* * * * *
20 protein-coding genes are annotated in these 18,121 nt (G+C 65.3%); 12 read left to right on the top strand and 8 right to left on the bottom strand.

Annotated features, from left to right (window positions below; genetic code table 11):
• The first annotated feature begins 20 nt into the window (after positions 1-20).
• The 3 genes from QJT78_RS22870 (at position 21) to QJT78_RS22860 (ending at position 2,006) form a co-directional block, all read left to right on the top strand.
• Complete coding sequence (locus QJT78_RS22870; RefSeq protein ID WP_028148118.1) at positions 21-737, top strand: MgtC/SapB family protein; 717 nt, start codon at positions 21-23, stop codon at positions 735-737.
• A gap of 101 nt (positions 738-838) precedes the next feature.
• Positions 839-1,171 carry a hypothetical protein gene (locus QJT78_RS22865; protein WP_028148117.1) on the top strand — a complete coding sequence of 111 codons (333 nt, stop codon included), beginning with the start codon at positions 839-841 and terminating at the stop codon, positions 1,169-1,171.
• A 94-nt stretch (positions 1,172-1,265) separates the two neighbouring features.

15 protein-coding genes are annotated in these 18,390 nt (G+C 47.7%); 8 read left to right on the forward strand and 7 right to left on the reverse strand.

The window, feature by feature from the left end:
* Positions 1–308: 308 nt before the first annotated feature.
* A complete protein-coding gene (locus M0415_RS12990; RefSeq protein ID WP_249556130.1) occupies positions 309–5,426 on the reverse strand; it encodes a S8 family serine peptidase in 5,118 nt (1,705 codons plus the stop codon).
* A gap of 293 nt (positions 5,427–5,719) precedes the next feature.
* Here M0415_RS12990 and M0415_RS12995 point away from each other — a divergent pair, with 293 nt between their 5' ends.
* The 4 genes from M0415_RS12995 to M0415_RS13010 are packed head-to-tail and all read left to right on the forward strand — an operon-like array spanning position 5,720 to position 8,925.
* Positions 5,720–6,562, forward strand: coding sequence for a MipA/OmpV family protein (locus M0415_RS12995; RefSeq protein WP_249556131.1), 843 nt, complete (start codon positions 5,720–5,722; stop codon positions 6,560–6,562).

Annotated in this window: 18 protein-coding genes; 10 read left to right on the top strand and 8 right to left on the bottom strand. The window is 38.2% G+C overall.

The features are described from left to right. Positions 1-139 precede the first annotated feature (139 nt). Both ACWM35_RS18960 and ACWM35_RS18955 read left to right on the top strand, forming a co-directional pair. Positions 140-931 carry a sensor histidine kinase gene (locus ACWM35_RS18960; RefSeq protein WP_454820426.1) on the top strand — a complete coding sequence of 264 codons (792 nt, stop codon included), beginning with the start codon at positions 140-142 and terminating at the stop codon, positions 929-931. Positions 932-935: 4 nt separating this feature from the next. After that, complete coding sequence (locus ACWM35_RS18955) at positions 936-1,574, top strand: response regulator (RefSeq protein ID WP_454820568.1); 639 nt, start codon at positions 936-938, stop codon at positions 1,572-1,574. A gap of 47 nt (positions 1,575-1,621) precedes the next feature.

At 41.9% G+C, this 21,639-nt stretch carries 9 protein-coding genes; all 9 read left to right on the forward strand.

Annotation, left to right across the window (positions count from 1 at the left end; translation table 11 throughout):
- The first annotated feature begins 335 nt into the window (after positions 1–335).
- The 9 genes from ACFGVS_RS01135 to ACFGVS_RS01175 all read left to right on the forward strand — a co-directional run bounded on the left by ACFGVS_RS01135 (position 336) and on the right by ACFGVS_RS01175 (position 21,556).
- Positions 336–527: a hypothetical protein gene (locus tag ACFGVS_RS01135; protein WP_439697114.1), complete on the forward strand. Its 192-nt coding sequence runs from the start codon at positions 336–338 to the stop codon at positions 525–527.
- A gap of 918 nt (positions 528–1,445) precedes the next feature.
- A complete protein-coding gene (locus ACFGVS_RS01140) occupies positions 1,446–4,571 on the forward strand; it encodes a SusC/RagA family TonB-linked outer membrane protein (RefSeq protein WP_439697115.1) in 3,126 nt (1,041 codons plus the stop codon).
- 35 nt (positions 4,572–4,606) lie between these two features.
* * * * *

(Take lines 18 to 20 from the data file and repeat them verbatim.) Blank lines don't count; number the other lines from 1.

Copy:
The features are described from left to right. Positions 1-139 precede the first annotated feature (139 nt). Both ACWM35_RS18960 and ACWM35_RS18955 read left to right on the top strand, forming a co-directional pair. Positions 140-931 carry a sensor histidine kinase gene (locus ACWM35_RS18960; RefSeq protein WP_454820426.1) on the top strand — a complete coding sequence of 264 codons (792 nt, stop codon included), beginning with the start codon at positions 140-142 and terminating at the stop codon, positions 929-931. Positions 932-935: 4 nt separating this feature from the next. After that, complete coding sequence (locus ACWM35_RS18955) at positions 936-1,574, top strand: response regulator (RefSeq protein ID WP_454820568.1); 639 nt, start codon at positions 936-938, stop codon at positions 1,572-1,574. A gap of 47 nt (positions 1,575-1,621) precedes the next feature.

At 41.9% G+C, this 21,639-nt stretch carries 9 protein-coding genes; all 9 read left to right on the forward strand.

Annotation, left to right across the window (positions count from 1 at the left end; translation table 11 throughout):